Saturday, December 30, 2017

Minor rant about hard-to-rig windsurf sails

First let me say that I am in awe of modern sail designers. Windsurf sails of this century are beautifully-shaped, three-dimensional wings that deliver crisp, controllable power over a wide range of wind and water conditions. And even within this century, sails have continued to improve. For example, I used to have a 2008 model year Aerotech Phantom 6.8 m2 sail, which I recently replaced with a 2015(?) model year Aerotech Phantom 6.8 m2 sail. The latter was equal in power, but significantly more stable, lighter weight, easier to power on/off, and more aerodynamically efficient for sailing at a variety angles to the wind.

However, the new sail has a feature that I find aggravating as heck, which contributed to my breaking the attachment head for my favorite boom while struggling to rig up the sail today. That feature is actually a combination of two aggravating features that work in concert to be extra aggravating. #1 is the tight mast sleeve and stiff-edged sail cloth in the boom-cutout area. #2 is the protruding batten end smack in the middle of the boom cutout. (Exhibit A)

Exhibit A- The offending boom-cutout area of the Aerotech Phantom 6.8

Every time I've rigged the sail it has been a major headache to snap the boom head onto the mast because the stiff, tight sailcloth and inconveniently-placed batten in the boom cutout effectively block it. The effect is worsened by the rubber shim that I must use to adapt the skinny diameter mast to my wide diameter Fiberspar brand boom clamp. The semi-stiff carbon-fiber-plastic-composite Fiberspar boom clamp may have been a particularly bad clamp to use with this awkward sail sleeve. I wasn't surprised that it broke; just bummed because it was the only boom I had that would fit my 6.8 m2 and 8.0 m2 sails, and I don't have any money to replace it now because my wife's and my motor vehicles also keep expensively breaking.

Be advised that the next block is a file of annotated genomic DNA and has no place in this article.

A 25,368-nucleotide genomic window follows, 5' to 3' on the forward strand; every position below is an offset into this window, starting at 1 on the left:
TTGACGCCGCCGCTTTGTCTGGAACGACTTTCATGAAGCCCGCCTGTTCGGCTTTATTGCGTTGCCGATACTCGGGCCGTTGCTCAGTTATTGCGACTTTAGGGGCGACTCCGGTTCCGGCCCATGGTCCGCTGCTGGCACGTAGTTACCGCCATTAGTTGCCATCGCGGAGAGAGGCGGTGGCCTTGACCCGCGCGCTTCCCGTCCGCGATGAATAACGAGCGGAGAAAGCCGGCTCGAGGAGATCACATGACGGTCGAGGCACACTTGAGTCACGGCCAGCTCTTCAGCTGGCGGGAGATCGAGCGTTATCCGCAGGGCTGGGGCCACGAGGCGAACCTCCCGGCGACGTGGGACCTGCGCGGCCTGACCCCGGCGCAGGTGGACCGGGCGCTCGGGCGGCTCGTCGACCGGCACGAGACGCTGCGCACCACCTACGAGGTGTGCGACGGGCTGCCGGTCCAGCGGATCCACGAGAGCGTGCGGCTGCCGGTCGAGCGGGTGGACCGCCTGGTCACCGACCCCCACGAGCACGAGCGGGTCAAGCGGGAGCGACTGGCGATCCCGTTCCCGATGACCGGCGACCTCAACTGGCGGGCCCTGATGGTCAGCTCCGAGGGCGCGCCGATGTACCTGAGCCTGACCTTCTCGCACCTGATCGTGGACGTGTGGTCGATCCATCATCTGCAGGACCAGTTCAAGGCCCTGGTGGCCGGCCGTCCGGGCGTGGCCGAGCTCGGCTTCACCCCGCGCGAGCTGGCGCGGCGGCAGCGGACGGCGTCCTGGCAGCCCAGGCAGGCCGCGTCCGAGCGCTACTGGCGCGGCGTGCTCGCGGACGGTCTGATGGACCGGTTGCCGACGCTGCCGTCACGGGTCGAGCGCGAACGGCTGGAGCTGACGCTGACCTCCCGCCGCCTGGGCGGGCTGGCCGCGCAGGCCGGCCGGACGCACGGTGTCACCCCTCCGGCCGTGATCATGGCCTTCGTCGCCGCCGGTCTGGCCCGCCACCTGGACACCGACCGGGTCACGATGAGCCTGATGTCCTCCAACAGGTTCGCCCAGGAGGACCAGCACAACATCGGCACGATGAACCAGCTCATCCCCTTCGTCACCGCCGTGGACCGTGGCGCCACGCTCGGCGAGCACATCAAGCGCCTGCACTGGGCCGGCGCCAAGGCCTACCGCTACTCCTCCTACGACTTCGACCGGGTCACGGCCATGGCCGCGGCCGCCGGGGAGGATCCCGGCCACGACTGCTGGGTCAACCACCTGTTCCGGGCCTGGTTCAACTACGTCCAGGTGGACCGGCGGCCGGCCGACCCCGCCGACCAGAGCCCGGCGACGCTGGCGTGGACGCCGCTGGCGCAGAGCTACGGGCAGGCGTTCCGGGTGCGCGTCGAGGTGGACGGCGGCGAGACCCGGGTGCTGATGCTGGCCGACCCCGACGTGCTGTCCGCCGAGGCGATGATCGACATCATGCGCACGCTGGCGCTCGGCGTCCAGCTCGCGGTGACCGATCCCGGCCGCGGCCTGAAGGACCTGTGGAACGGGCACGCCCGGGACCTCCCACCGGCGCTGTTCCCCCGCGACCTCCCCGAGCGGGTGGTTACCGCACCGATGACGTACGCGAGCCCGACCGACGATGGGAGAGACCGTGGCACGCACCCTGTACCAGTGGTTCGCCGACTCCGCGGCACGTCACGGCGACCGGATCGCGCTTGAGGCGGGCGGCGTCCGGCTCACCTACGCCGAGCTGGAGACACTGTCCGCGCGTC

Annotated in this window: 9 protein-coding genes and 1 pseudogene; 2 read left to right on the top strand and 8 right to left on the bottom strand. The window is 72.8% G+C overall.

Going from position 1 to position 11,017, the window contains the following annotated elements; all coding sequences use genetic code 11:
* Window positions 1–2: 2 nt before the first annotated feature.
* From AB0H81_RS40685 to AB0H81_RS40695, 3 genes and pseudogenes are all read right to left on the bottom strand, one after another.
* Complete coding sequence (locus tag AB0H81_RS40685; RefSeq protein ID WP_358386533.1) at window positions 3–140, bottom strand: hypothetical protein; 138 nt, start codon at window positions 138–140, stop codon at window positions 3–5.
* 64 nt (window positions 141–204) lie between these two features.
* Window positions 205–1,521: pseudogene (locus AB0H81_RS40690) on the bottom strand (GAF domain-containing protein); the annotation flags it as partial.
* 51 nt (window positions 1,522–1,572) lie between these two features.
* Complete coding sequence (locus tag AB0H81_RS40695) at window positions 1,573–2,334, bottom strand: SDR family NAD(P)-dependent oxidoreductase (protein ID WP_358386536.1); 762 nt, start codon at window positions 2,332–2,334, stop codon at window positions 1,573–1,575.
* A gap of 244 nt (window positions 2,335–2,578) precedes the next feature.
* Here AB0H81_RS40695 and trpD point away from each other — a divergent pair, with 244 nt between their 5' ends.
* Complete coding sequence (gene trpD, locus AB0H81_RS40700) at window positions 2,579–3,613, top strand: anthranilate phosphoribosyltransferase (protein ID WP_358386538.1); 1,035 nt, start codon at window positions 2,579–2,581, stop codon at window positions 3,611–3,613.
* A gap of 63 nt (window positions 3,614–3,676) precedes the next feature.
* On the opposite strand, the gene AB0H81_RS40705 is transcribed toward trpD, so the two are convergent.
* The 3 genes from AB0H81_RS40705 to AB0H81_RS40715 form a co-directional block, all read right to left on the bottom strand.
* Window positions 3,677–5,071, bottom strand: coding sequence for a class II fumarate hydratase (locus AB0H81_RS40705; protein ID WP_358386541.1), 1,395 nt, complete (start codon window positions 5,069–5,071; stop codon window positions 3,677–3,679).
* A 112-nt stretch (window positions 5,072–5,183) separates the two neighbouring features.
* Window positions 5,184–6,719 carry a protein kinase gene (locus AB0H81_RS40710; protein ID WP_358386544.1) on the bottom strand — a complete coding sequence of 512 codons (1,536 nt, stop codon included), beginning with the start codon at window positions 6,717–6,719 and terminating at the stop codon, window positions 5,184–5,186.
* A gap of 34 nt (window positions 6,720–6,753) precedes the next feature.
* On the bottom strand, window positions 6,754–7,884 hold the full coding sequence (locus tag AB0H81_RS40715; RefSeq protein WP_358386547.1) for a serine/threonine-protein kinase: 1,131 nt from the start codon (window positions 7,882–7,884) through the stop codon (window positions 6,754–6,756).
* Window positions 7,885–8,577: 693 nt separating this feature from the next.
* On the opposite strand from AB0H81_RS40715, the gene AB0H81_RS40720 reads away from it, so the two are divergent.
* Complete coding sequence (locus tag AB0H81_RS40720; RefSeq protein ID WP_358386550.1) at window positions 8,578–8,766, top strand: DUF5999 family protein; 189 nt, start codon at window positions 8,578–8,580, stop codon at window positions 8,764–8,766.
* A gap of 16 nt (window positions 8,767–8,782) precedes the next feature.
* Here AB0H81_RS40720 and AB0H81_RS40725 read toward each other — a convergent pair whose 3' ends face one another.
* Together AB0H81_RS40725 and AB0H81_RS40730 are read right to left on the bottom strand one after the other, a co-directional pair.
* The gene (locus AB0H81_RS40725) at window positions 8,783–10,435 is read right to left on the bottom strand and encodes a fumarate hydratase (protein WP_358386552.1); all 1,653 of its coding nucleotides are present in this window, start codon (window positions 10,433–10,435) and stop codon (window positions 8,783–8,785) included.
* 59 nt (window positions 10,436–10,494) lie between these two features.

Exhibit B- the busted boom clamp.

Friday, December 22, 2017

Basic Responsibilities of a Civilized Society to its People

I feel compelled to express some thoughts on what kind of social services a wealthy and civilized country ought to provide for its citizens, because I think the scrooges of the world have successfully brainwashed many of us into thinking social services are somehow a disservice, and I want to counteract that nonsense.

For one, I think a civilized country should ensure that anyone working a full-time job (40 hours a week) is compensated with a living wage. That should be enough to cover the following basic human needs:

*A secure dwelling providing shelter from the elements
*Utilities including electricity, HVAC, and potable water
*An adequate supply of healthy food
*Full, no-worries medical/dental coverage
*Transportation appropriate for the area. In a rural area that would include a car
*A phone and/or internet-connected device
*A little extra (maybe 10% more) that can be used for savings or discretionary spending

If the job itself doesn’t cover all that, then tax-funded government programs ought to fill the gaps, but my preference would be to rest most of the responsibility on the employers to simply pay their workers enough. Another way a civilized government should help is to keep costs down by regulating businesses to make sure they don’t greedily overcharge for housing, utilities, medical care, etc.

For two, I think a civilized country should provide all that same basic stuff for kids, the elderly, and sick or disabled people who can’t work. There’s archaeological evidence that even ancient cave peoples took care of their injured and elderly who could no longer hunt or gather, so there’s no excuse for a rich modern society not to do the same.

For three, I think a civilized country has a particularly important responsibility to kids, which includes ensuring that they have a safe environment to live in, and access to quality food, medical care, and education from preschool to at least 12th grade, if not further into college or vocational training. It’s nice when parents take the primary role in providing that stuff, and of course we should encourage them to do so. But if the parents can’t or don’t provide that stuff, for whatever reason, then a civilized country’s government needs to step in and help. Because kids can’t choose their parents. Also the investment in kids pays off by making sure that the next generation is healthy, productive, and not criminal.